Vetements designer Demna Gvasalia certainly wasn't the conventional choice to take over creative direction at Balenciaga, but upon sitting down with François-Henri Pinault, CEO and chairman of the Kering conglomerate, it was clear that “Demna’s unique approach, nurtured by sociological observation, made him a natural fit," said Pinault.

"The enthusiastic reactions to his first two runway collections for Balenciaga are confirmation of just how obvious the appointment was,” Pinault went on to say.

Nowadays, Gvasalia spends two-and-a-half days each week working on Vetements and two-and-a-half days each week working on Balenciaga. In a recent sit-down with Vogue, the 35-year-old Georgian fashion designer delved into just how he is changing the way Balenciaga operates.

“I wouldn’t say I’m trying to channel Mr. Balenciaga in any way,” Gvasalia begins. “But I’m trying to understand how he saw women. He really respected and loved them—I see that in the clothes, the way he approached the body. He liked to fit on models who were not perfect. He liked to work with reality, and flatter it. I’m trying to work with that.”

As affirmation of Demna's goal, Alessandro Michele, Gucci’s creative director and another designer in the Kering Group who worked for years behind the scenes and sat front row at Gvasalia’s Balenciaga debut, revealed: “I like that he’s in search of a different kind of beauty, particularly in an industry that has always tried to define and dictate beauty in the past.”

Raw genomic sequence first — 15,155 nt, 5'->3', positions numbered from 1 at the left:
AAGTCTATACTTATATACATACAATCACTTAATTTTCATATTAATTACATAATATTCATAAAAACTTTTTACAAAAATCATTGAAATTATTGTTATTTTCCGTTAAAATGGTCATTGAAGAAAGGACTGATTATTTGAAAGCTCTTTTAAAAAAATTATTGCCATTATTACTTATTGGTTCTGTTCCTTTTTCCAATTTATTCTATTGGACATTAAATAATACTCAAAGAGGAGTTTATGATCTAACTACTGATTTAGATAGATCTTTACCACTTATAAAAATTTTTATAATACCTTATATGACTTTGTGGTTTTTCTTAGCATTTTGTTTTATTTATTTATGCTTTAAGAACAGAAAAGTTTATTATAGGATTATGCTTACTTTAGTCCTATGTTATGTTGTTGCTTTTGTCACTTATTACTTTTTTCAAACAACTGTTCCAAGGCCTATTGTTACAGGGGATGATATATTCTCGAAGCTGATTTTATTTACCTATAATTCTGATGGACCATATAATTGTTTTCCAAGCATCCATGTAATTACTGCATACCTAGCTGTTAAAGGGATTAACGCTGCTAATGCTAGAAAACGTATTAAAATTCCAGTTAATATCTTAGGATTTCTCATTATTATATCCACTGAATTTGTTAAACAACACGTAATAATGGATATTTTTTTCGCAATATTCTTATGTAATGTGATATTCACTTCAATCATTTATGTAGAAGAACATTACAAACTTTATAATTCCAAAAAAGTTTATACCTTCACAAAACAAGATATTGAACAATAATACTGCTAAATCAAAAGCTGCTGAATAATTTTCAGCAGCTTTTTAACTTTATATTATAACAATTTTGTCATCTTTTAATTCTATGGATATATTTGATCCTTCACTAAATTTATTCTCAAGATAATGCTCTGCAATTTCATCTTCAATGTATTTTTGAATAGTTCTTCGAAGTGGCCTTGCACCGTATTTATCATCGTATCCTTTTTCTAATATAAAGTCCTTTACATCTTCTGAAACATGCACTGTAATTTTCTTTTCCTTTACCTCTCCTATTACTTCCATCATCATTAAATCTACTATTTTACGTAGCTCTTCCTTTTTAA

In turn, Gvasalia’s castings come from clubs, Facebook, Instagram and everywhere else. When thinking back on a defining moment during his first fashion show with Balenciaga, Demna remembers fitting 31-year-old New York artist Eliza Douglas, also member of his extended Vetements family. When he asked her what she thought of the tailored skirt suit with rolled-forward shoulder line and padded hip, “she said, ‘I feel like I should be on the Forbes list.’ And I was like, ‘Voilà!’

Changes aren't coming overnight at Balenciaga, however. “Vetements is like Parliament,” Gvasalia disclosed. “Everybody’s very outspoken and not afraid of sharing their opinion in a very brutal way. Here [at Balenciaga] it’s still a work in progress because the womenswear team is not used to this way. But they start to get there.”

For more on Demna and his new position at the European luxury fashion house, follow on over to Vogue.

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